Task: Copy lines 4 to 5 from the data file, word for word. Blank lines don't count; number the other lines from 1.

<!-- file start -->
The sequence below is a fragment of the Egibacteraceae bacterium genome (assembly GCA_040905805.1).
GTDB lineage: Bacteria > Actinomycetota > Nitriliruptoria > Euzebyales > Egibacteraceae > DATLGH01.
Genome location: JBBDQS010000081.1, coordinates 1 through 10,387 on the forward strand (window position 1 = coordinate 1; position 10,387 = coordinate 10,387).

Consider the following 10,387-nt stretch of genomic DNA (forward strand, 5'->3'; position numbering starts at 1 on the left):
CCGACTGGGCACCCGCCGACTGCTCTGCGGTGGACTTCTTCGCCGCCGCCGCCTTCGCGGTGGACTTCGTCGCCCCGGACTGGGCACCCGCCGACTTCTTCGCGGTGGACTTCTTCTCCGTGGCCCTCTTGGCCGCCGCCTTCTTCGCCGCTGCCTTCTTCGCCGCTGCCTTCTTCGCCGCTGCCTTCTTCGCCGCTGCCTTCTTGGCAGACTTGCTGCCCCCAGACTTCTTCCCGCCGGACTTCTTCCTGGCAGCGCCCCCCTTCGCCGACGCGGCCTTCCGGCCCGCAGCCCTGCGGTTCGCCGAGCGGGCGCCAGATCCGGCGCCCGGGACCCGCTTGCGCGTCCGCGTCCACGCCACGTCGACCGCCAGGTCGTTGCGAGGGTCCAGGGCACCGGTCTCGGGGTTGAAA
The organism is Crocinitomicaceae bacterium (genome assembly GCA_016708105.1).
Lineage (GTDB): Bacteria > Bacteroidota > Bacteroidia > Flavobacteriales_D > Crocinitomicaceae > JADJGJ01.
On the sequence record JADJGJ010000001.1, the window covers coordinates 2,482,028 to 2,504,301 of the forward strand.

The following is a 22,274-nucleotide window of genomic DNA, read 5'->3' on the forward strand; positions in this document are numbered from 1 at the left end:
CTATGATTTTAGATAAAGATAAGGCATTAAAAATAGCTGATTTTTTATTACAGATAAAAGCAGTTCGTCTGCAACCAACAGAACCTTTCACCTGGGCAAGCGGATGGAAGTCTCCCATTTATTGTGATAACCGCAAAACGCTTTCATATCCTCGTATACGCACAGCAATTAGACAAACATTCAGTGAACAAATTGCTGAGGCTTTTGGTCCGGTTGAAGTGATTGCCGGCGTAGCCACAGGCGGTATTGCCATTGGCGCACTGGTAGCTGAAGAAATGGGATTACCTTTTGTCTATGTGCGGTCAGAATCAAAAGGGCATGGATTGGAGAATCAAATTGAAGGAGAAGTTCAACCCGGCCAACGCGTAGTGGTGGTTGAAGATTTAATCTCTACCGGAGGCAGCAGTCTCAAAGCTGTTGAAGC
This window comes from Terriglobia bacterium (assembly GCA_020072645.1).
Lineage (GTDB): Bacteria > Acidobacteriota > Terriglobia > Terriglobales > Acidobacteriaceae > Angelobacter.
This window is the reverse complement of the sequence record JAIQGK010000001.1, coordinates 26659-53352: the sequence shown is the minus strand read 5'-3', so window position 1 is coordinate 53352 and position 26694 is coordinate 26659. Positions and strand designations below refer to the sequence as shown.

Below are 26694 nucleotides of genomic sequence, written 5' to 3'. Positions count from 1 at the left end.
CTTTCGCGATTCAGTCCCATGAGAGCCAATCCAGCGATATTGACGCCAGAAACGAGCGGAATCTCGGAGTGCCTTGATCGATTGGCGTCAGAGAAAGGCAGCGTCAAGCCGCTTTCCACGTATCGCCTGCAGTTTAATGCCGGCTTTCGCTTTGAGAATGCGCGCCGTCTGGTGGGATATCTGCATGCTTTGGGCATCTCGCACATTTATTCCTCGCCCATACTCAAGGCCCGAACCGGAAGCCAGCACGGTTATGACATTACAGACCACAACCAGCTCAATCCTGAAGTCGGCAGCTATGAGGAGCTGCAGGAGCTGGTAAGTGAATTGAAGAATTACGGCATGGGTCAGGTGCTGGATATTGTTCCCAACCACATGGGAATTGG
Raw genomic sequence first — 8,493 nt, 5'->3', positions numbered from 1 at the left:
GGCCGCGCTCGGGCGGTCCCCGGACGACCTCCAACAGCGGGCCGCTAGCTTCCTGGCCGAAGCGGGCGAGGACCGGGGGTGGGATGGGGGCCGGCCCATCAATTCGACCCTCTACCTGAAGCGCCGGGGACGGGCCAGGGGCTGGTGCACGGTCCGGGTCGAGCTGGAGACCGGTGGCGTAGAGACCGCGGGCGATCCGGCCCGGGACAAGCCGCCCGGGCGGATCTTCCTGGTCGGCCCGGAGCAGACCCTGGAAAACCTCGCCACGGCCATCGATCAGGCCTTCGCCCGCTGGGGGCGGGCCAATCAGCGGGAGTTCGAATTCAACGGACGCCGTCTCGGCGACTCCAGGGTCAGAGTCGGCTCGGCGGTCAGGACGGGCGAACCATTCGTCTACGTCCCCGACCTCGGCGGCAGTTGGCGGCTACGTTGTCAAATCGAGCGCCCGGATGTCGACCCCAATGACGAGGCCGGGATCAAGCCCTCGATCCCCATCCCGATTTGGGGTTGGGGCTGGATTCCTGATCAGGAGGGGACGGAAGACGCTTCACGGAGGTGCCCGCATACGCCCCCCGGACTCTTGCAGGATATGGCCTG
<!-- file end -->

Consider the following 10,387-nt stretch of genomic DNA (forward strand, 5'->3'; position numbering starts at 1 on the left):
CCGACTGGGCACCCGCCGACTGCTCTGCGGTGGACTTCTTCGCCGCCGCCGCCTTCGCGGTGGACTTCGTCGCCCCGGACTGGGCACCCGCCGACTTCTTCGCGGTGGACTTCTTCTCCGTGGCCCTCTTGGCCGCCGCCTTCTTCGCCGCTGCCTTCTTCGCCGCTGCCTTCTTCGCCGCTGCCTTCTTCGCCGCTGCCTTCTTGGCAGACTTGCTGCCCCCAGACTTCTTCCCGCCGGACTTCTTCCTGGCAGCGCCCCCCTTCGCCGACGCGGCCTTCCGGCCCGCAGCCCTGCGGTTCGCCGAGCGGGCGCCAGATCCGGCGCCCGGGACCCGCTTGCGCGTCCGCGTCCACGCCACGTCGACCGCCAGGTCGTTGCGAGGGTCCAGGGCACCGGTCTCGGGGTTGAAA